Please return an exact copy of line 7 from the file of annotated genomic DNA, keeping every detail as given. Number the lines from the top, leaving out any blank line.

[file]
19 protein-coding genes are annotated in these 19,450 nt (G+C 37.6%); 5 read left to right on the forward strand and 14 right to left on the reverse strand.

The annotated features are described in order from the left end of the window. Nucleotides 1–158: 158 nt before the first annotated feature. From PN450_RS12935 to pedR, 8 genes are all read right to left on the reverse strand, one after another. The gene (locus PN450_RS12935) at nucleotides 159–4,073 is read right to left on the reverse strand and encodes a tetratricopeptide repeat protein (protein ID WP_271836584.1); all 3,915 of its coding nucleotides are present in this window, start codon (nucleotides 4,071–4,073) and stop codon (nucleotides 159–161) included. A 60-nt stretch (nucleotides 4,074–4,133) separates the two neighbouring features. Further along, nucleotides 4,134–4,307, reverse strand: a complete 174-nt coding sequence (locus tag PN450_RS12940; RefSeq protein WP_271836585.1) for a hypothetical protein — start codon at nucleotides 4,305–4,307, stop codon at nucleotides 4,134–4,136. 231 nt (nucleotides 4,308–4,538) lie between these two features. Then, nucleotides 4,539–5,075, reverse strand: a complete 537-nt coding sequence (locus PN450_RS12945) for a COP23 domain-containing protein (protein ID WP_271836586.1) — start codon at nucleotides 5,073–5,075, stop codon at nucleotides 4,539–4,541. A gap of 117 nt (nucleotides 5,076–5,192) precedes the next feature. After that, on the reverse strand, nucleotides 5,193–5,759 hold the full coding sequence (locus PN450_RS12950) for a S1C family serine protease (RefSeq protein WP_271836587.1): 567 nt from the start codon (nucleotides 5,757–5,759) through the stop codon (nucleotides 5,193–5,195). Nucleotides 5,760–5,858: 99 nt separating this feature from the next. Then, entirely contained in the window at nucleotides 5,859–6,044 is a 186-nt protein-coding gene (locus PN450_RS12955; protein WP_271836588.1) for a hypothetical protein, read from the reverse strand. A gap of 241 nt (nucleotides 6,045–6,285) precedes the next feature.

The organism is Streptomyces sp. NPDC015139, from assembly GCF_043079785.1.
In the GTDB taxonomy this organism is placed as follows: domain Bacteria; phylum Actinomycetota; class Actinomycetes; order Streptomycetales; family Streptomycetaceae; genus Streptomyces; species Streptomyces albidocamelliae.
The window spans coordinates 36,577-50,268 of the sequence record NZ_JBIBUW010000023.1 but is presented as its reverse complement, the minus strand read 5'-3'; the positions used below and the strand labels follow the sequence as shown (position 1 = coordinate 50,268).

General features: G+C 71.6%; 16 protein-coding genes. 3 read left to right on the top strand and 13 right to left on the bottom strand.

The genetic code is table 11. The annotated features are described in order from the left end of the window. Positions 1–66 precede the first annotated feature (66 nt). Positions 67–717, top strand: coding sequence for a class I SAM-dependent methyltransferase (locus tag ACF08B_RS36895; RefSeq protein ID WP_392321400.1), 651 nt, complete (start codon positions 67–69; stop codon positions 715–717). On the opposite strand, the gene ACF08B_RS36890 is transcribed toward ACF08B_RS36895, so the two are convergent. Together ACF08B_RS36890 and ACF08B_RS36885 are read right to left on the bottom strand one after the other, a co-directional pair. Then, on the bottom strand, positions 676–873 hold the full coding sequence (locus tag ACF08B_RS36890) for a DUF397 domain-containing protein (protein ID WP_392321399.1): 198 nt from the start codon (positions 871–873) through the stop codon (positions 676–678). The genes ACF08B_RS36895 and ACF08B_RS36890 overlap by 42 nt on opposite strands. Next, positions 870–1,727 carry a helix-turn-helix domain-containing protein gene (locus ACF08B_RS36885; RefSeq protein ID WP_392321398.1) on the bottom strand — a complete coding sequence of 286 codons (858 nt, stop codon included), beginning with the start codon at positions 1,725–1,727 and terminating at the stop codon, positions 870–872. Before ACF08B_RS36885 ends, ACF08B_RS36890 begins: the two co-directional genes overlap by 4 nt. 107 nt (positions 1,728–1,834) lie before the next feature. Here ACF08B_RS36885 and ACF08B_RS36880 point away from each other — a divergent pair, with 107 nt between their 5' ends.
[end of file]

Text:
The genetic code is table 11. The annotated features are described in order from the left end of the window. Positions 1–66 precede the first annotated feature (66 nt). Positions 67–717, top strand: coding sequence for a class I SAM-dependent methyltransferase (locus tag ACF08B_RS36895; RefSeq protein ID WP_392321400.1), 651 nt, complete (start codon positions 67–69; stop codon positions 715–717). On the opposite strand, the gene ACF08B_RS36890 is transcribed toward ACF08B_RS36895, so the two are convergent. Together ACF08B_RS36890 and ACF08B_RS36885 are read right to left on the bottom strand one after the other, a co-directional pair. Then, on the bottom strand, positions 676–873 hold the full coding sequence (locus tag ACF08B_RS36890) for a DUF397 domain-containing protein (protein ID WP_392321399.1): 198 nt from the start codon (positions 871–873) through the stop codon (positions 676–678). The genes ACF08B_RS36895 and ACF08B_RS36890 overlap by 42 nt on opposite strands. Next, positions 870–1,727 carry a helix-turn-helix domain-containing protein gene (locus ACF08B_RS36885; RefSeq protein ID WP_392321398.1) on the bottom strand — a complete coding sequence of 286 codons (858 nt, stop codon included), beginning with the start codon at positions 1,725–1,727 and terminating at the stop codon, positions 870–872. Before ACF08B_RS36885 ends, ACF08B_RS36890 begins: the two co-directional genes overlap by 4 nt. 107 nt (positions 1,728–1,834) lie before the next feature. Here ACF08B_RS36885 and ACF08B_RS36880 point away from each other — a divergent pair, with 107 nt between their 5' ends.